Eat Your Christmas Tree

The highly acclaimed chef René Redzepi once suggested how amazing it would be "if families gathered after Christmas, festively removed the decorations and then cut off the tasty needles of the tree to flavour their food..."

Eat Your Christmas Tree

Thanks to a new book by supper club chef and food writer, Julia Georgialis, it seems that this vision may just about to become true. In her book, she has documented a bunch of tasty recipes that have the Christmas tree at their heart. Christmas trees, instead of just decoration, can be given a new lease of life in our kitchens.

Pineing For Yew

Eating pine needles is not actually that usual, but the practice has certainly gained momentum these last few years. The Nordic food movement reinvigorated their popularity amongst chefs and they have steadily drifted further into mainstream eating

Woody Infusions

So you have a real tree, what now? It is important that you choose the right sort of tree - conifers such as pine, spruce and fir tree are the ones to use, with blue spruce and Douglas fir best bets for cooking - their flavours ranging from citrus to grassy aromas. There are plenty of recipes of pickles spruce tips in books such as Tommy Banks Roots Cookbook, however, this uses the tender, young shoots found in spring. The Christmas tree needles are a bit too woody for this preparation, so infusions are an obvious way to go. We are talking teas, gins and even pine-scented honey.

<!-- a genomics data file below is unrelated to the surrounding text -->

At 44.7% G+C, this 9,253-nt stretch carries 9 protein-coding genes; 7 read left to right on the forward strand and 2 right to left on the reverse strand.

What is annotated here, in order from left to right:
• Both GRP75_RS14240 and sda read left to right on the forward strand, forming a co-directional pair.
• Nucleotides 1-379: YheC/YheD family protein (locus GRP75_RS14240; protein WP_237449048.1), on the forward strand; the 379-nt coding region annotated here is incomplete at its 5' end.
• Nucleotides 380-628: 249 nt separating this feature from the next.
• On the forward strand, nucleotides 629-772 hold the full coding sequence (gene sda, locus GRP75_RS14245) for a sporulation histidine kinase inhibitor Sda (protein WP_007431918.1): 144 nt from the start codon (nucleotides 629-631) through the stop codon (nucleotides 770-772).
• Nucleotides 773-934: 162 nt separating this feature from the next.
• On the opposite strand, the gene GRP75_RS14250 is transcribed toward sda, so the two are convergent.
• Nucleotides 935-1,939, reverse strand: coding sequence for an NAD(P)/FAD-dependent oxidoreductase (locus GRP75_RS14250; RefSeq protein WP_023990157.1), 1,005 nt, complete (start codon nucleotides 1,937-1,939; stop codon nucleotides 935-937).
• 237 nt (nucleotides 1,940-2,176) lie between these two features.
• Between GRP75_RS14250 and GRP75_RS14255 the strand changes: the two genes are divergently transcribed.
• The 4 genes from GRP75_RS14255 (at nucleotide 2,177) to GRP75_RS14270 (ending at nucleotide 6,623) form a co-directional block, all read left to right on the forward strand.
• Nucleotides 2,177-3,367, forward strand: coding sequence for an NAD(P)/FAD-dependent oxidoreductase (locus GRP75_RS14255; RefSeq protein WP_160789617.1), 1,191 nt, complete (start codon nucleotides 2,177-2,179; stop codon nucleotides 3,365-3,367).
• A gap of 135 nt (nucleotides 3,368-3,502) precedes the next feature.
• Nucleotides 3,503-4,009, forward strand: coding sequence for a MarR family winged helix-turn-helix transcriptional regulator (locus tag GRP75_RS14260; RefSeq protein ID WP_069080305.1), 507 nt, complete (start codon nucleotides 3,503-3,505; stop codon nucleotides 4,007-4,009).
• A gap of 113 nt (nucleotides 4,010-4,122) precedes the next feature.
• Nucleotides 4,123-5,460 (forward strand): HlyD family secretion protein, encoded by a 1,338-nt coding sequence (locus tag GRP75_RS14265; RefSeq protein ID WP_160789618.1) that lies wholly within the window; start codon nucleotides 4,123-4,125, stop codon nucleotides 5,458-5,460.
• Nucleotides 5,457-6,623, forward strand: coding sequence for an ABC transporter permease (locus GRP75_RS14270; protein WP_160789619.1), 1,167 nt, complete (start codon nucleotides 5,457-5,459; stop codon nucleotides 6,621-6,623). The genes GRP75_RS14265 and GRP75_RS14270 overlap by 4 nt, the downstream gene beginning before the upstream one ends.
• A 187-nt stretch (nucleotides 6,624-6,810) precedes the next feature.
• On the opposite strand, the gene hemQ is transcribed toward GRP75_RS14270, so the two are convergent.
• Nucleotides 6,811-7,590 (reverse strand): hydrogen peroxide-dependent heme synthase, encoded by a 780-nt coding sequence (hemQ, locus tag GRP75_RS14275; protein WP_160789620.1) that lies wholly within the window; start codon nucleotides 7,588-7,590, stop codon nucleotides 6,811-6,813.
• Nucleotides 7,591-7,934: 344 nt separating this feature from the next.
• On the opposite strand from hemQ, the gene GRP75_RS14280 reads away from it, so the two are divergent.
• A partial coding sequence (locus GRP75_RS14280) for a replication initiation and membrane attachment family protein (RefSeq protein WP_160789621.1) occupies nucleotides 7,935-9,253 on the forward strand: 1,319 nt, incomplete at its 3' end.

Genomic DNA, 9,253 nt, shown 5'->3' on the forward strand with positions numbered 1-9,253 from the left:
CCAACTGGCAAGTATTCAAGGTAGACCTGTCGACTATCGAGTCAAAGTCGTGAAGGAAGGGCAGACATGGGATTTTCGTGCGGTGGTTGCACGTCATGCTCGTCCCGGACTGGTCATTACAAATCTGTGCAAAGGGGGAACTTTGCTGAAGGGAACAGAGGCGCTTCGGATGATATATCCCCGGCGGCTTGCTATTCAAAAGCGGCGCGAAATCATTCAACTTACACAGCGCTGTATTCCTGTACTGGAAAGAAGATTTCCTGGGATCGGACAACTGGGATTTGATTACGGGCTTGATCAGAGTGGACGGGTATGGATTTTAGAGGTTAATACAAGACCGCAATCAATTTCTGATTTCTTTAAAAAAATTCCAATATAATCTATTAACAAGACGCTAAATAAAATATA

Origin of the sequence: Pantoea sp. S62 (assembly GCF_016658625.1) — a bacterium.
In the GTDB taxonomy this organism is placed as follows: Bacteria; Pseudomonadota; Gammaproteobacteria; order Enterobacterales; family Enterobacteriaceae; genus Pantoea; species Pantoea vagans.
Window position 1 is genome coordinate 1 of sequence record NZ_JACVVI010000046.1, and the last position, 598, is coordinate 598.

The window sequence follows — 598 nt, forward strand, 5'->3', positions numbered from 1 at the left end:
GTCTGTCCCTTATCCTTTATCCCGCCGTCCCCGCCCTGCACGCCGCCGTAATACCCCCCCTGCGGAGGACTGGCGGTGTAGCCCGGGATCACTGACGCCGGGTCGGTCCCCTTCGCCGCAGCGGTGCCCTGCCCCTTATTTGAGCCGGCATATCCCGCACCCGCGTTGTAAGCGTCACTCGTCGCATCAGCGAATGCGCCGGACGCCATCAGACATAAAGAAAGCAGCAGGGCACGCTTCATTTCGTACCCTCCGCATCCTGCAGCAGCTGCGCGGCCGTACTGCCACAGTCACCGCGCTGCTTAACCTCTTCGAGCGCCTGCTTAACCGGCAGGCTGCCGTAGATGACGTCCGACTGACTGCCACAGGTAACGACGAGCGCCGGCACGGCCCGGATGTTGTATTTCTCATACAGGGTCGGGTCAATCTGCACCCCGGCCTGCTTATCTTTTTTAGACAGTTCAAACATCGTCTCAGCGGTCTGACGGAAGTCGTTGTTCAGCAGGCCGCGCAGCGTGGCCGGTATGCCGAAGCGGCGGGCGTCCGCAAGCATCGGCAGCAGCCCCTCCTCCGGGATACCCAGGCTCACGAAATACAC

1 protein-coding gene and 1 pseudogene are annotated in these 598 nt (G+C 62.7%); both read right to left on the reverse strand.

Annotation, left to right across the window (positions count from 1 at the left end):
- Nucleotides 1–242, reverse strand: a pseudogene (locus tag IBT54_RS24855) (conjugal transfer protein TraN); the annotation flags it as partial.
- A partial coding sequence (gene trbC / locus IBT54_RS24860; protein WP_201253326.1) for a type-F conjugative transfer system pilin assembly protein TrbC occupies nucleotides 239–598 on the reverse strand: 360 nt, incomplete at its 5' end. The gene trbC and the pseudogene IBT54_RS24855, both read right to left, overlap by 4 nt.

To read our latest Christmas Tree report and its recipes in full click here, or to find out about 'shifting the future of food & drink' and to join the TFP community visit